Tuesday, 30 May 2017



A City to Remember: Sofia in August



Text by Lode Desmet and Albena Shkodrova | Photographs by Lode Desmet   
August in Sofia is somewhat of a ghost month. The usual crowds vanish, and hairy and bearded loners populate the streets. Given up on finding a working barber (Gone swimming. Will reopen on September 1), they wander the streets in search of a restaurant, whose owners mercifully decided not to close their establishment and set off for a remote destination. These are few, to be noted.



But spare your pity for those gone swimming. For if there is a time to see the best of Bulgaria's capital, it is these four weeks, when the summer slowly starts to come to an end, the worst heat is gone and the shortened days begin with fresh, golden mornings in a quiet, green town.





Believe it or not, Bulgaria has one of the greenest capitals in Europe. Planned over an empty plain under Mount Vitosha by Austrian architects at the end of the nineteenth century, Sofia was supposed to have a green ring of parks, surrounding the city centre.



The ring was never fully closed, but a significant part of it materialised, and now it is possible to walk from the very centre, around the Alexander Nevski Cathedral, all the way to the mountain practically without leaving the park.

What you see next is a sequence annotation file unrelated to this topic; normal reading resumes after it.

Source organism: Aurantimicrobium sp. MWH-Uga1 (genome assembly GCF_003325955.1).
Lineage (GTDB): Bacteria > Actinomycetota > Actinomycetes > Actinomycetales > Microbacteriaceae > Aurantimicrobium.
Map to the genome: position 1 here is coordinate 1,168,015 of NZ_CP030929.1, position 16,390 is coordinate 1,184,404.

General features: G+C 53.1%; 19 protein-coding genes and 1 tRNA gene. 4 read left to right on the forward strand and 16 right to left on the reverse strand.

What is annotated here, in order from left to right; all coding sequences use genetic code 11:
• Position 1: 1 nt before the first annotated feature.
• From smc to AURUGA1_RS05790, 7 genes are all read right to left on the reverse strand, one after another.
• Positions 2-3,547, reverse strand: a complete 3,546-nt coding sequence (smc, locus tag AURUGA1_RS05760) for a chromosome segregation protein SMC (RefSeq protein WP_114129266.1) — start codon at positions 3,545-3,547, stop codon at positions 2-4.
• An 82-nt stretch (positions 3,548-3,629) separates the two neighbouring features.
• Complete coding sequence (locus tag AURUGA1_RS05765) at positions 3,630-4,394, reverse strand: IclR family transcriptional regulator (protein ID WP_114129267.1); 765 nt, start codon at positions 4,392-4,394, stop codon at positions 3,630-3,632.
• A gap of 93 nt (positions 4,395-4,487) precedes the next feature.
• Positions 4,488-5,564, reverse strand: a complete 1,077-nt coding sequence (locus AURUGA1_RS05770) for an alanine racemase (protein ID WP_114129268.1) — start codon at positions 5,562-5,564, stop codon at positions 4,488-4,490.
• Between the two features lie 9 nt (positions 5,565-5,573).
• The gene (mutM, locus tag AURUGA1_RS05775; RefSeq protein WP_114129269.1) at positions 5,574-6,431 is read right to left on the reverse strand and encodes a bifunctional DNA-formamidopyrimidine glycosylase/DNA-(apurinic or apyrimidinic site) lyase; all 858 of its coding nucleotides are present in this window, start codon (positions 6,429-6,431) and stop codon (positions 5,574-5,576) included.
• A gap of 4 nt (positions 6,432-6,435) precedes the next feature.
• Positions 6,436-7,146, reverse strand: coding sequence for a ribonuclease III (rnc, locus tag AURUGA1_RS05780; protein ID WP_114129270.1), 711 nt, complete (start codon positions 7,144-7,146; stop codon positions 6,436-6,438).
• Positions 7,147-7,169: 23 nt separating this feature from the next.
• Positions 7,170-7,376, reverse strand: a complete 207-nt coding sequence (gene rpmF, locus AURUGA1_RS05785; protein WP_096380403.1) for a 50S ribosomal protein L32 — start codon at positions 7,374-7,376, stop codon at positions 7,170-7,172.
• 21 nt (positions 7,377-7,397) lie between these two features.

And in early August this true fortune of the city is overwhelmingly pleasant. Quiet, shady alleys meander under lush green trees, passing by fountains, lakes, and plenty of the shabby but nevertheless pleasant playgrounds, benches, amusement parks and open-air cafés and bars.

Little children and elderly people enjoy the experience together, stretching under the summer sun, milder than July’s but still pleasantly warm.







Even if you don't know what Sofia looked like thirty years ago, as you walk through the South Park, for instance, you may get the feeling that you have been suddenly transferred back to those days. It looks like nothing has changed, except for the people who have grown older.



Together - older and younger - they still do the same things.





Fly kites, for instance, or swerve on the merry-go-round. Those who were toddlers then now stand kissing in the rusty playground where they bruised their knees. Those who stood kissing there now come to warm their worn and weary limbs in the sun - praying for a couple more years of good health.



And this is a face of Sofia that is as true as any others you may see in other parts of the city and during other times of the year. A face to remember, if you try to love this town.

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